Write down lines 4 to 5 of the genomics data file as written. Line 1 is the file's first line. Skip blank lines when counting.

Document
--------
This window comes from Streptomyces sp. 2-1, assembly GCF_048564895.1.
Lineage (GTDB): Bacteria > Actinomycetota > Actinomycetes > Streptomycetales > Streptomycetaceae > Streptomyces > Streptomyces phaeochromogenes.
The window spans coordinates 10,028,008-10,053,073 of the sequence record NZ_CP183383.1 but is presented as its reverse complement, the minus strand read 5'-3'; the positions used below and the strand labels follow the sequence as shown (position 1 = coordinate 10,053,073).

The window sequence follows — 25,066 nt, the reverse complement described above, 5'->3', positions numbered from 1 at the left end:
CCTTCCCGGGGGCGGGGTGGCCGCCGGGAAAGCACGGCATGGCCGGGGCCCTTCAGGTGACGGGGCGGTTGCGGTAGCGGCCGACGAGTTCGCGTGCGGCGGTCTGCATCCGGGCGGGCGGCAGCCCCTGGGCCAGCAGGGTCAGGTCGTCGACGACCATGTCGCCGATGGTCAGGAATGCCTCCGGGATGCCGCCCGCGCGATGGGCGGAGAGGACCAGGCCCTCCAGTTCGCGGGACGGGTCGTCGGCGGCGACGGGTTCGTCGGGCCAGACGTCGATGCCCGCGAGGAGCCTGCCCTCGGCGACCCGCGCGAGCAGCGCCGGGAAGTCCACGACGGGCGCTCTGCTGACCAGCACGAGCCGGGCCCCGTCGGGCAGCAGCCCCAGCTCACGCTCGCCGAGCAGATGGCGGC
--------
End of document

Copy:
The window sequence follows — 25,066 nt, the reverse complement described above, 5'->3', positions numbered from 1 at the left end:
CCTTCCCGGGGGCGGGGTGGCCGCCGGGAAAGCACGGCATGGCCGGGGCCCTTCAGGTGACGGGGCGGTTGCGGTAGCGGCCGACGAGTTCGCGTGCGGCGGTCTGCATCCGGGCGGGCGGCAGCCCCTGGGCCAGCAGGGTCAGGTCGTCGACGACCATGTCGCCGATGGTCAGGAATGCCTCCGGGATGCCGCCCGCGCGATGGGCGGAGAGGACCAGGCCCTCCAGTTCGCGGGACGGGTCGTCGGCGGCGACGGGTTCGTCGGGCCAGACGTCGATGCCCGCGAGGAGCCTGCCCTCGGCGACCCGCGCGAGCAGCGCCGGGAAGTCCACGACGGGCGCTCTGCTGACCAGCACGAGCCGGGCCCCGTCGGGCAGCAGCCCCAGCTCACGCTCGCCGAGCAGATGGCGGC